Might As Well Be Dead is my ninth book, sixth novel, and third novel for young readers. So I’ve gotten many, many reviews. From literary critics in mainstream periodicals, book buyers on commercial websites, book lovers on private blogs, and school kids assigned to write papers and post them online… and those reviews are mere mouse-clicks away, in all their glory and horror, if you’re curious.

It’s rare, then, that a negative review sticks in my craw. Yet the initial pre-publication notice of MAWBD, in the journal Kirkus, did just that. Not for the unsigned reviewer’s judgment of the quality, or lack thereof, of the book. What got to me was a shot across the bow from the Good Ship Identity Politics delivered as a critical indictment: “The main cast presents White.”

For the record, MAWBD is the tragicomic story of David, a 13-year-old boy whose home life is in shambles, who begins hallucinating the ghost of John Lennon. The cast includes the Jewish protagonist, his Hispanic best friend, his Greek American girlfriend, his Italian American soul mate, his African American guidance counselor, his Asian American homeroom teacher, and a famous Brit who isn’t actually there. Except for the ghost, in short, it’s about what you’d expect in a story set in Queens, New York, one of the most ethnically diverse places on earth.

What does it mean to say that each of these characters “presents White”? That they don’t conform to cultural stereotypes? That the black guidance counselor doesn’t break into a rap or trot out his street cred to advise David? That the Asian teacher takes attendance and makes routine announcements without revealing her inner tiger mom? That the Hispanic best friend is more focused on his sexuality than on lottery tickets, telenovelas, or Lionel Messi? That the Italian soul mate doesn’t have ties to the mob? That the Greek girlfriend doesn’t hide in a wooden horse?

The problem seems to be—in at least one reviewer’s mind—that the characters’ ethnicities have been sublimated in a common identity as middle class Americans. Thus, they’re no longer adequate representatives of ancestrally-defined communities. They’re fully assimilated. They’re carving out lives in the American melting pot. They devote no thought to intersectional power dynamics. They’re un-Woke. Bourgeois. Inauthentic.

This idea of authenticity lurks beneath much of our current debate over social justice. It derives principally from the German philosopher (and part-time Nazi) Martin Heidegger, although its adoption by the lumpen Woketariat involves significant bastardization and conceptual trickle-down. The basic idea is that we are fully ourselves only if we can slough off social expectations of who we should be at any moment or in any relation. The society into which we are born is an accident of fate, a distraction. Society may expect us to be a loving spouse, a dutiful parent, a hard worker, a loyal friend, a generous congregant; we may experience pleasure meeting those expectations since doing so brings us praise. But are any of them who we authentically are?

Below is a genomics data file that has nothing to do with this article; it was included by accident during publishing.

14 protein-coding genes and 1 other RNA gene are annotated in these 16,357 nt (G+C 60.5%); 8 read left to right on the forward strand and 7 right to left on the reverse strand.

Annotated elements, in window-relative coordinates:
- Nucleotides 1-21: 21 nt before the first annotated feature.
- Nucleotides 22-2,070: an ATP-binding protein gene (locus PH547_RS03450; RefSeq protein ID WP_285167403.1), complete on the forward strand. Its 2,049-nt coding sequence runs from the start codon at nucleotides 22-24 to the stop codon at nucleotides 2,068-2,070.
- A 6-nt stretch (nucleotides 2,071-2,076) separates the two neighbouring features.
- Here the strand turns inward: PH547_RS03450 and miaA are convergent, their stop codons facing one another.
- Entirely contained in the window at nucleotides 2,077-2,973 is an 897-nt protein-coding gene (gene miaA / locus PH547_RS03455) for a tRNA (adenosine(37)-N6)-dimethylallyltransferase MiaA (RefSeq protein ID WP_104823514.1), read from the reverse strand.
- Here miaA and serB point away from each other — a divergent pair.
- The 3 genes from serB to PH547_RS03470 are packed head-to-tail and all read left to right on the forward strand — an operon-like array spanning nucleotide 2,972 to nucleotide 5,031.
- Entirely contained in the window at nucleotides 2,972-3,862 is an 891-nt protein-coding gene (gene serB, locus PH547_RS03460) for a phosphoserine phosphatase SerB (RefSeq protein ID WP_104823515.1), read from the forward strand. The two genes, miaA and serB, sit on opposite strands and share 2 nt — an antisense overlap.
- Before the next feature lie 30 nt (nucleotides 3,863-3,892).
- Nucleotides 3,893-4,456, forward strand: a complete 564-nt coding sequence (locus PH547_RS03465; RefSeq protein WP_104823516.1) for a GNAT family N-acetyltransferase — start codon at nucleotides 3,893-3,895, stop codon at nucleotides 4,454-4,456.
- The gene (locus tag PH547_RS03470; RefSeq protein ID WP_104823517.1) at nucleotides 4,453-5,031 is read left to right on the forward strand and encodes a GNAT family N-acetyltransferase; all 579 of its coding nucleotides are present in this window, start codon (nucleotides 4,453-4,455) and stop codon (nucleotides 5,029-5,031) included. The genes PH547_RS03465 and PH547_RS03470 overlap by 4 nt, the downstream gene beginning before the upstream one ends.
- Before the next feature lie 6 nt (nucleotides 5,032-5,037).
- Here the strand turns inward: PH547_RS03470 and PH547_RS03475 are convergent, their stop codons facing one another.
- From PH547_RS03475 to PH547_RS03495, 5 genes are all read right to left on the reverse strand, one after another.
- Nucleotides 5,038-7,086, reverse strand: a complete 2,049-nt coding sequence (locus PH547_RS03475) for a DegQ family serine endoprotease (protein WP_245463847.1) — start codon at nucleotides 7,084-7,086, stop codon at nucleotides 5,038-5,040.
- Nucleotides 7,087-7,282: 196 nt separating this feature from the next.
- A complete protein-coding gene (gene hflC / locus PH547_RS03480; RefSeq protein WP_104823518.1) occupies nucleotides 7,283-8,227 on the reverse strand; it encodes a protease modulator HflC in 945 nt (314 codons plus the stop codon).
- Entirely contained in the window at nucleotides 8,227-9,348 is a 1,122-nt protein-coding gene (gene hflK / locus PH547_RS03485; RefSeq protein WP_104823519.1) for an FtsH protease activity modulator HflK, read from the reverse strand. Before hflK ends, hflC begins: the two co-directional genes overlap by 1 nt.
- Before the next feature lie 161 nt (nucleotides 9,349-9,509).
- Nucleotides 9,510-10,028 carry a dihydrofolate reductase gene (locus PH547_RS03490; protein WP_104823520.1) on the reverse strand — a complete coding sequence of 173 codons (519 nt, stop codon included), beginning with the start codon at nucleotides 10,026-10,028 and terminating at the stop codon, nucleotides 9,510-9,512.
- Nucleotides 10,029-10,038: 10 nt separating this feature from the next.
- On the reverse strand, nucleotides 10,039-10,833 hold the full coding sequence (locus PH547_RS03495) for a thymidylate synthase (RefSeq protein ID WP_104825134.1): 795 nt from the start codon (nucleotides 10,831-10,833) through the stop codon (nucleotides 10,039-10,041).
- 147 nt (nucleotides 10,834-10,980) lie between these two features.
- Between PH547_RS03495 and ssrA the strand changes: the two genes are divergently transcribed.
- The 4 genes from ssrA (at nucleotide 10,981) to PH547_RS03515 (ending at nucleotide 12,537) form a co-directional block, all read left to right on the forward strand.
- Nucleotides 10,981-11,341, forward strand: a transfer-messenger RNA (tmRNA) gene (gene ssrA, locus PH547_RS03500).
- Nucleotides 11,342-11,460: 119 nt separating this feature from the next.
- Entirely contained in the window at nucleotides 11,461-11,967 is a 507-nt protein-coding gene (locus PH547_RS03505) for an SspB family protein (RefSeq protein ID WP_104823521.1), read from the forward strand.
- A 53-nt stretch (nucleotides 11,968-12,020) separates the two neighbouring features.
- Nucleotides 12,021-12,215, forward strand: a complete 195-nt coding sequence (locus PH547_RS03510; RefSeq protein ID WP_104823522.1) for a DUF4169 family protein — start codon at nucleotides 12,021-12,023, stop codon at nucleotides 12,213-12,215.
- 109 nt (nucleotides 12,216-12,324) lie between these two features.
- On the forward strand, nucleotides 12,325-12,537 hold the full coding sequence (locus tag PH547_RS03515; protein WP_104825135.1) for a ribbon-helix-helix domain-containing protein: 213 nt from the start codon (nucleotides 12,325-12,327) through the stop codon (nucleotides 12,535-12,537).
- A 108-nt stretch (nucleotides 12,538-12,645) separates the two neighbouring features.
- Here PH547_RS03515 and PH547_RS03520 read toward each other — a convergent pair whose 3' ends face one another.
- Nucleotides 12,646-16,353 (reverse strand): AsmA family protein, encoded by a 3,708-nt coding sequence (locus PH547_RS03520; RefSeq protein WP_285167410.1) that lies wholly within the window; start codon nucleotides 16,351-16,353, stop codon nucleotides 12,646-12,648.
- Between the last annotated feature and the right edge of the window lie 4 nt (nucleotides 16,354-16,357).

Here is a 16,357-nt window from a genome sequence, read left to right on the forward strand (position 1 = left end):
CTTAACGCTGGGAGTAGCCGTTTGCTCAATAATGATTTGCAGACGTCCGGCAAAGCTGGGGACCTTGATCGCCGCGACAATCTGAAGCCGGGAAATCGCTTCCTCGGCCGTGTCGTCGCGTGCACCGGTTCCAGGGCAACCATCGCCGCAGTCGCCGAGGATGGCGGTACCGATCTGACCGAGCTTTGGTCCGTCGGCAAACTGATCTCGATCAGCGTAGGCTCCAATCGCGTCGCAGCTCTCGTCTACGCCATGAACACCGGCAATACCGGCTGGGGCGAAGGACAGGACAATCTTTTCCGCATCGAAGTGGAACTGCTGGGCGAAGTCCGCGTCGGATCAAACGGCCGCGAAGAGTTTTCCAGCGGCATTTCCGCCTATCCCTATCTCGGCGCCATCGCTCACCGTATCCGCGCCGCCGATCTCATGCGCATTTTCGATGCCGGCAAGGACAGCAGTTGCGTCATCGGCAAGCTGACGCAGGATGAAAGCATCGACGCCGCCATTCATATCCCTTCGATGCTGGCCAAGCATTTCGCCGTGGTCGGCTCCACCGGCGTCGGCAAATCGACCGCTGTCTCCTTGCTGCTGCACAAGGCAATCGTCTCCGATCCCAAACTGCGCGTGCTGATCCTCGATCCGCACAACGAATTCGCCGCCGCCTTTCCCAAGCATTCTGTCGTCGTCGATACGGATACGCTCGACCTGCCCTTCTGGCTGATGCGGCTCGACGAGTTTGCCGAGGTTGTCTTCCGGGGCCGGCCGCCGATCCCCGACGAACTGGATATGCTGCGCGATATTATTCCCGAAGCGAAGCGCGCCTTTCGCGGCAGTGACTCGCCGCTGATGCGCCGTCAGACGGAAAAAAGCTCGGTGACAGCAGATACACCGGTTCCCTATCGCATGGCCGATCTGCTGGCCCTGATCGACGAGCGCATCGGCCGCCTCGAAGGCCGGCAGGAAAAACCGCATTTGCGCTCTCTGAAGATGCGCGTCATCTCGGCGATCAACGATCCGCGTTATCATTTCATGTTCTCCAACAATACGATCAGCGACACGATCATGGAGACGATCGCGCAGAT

The Woke twist on Heidegger is to merge the pursuit of authenticity with political action rooted in tribal identities. The premise is that American society, indeed Western culture in toto, exists to benefit straight, white, cisgendered men. To thrive under such conditions, if you are Other, is to be complicit in the systems that oppress you. Complicity is the worst form of inauthenticity. It’s not only a crime against the self; it’s a crime against the movement, a betrayal of those with whom you are naturally, inescapably affiliated. The authentic self, if you are Other, is always an outsider, a rebel… a warrior.

Does this logic sound familiar? It’s nothing more than reheated Marxism seasoned to taste with essentialism and served on a plate of lukewarm agitprop. It’s no coincidence that social justice warriors reserve their fiercest invective for black conservatives, gay conservatives, and female conservatives. Conservatism is natural for straight white cis-guys. For anyone else, it must be inauthentic, the worst form of bad faith. To “present White,” from a Woke perspective—and there’s no other perspective from which such a criticism would, or could, be leveled—is to ape the outlooks and mannerisms of your oppressor. It’s an attempt to belong where you will never belong.

If you’re drawn to such pseudo-intellectual slop, bon appétit. But when I write a novel, I try to create characters who are authentic to themselves, not to categories of consciousness. I don’t mind a reviewer saying I’ve failed—that my characters are one-dimensional, or inconsistent, or dull. But a reviewer who thinks they’re inauthentic because they’re not living out the legacies of their 23andMe swabs has lost sight of what it means to be alive, to partake in humanity in the here and now. More critically, he’s lost sight of what character consists of and what fiction strives to do.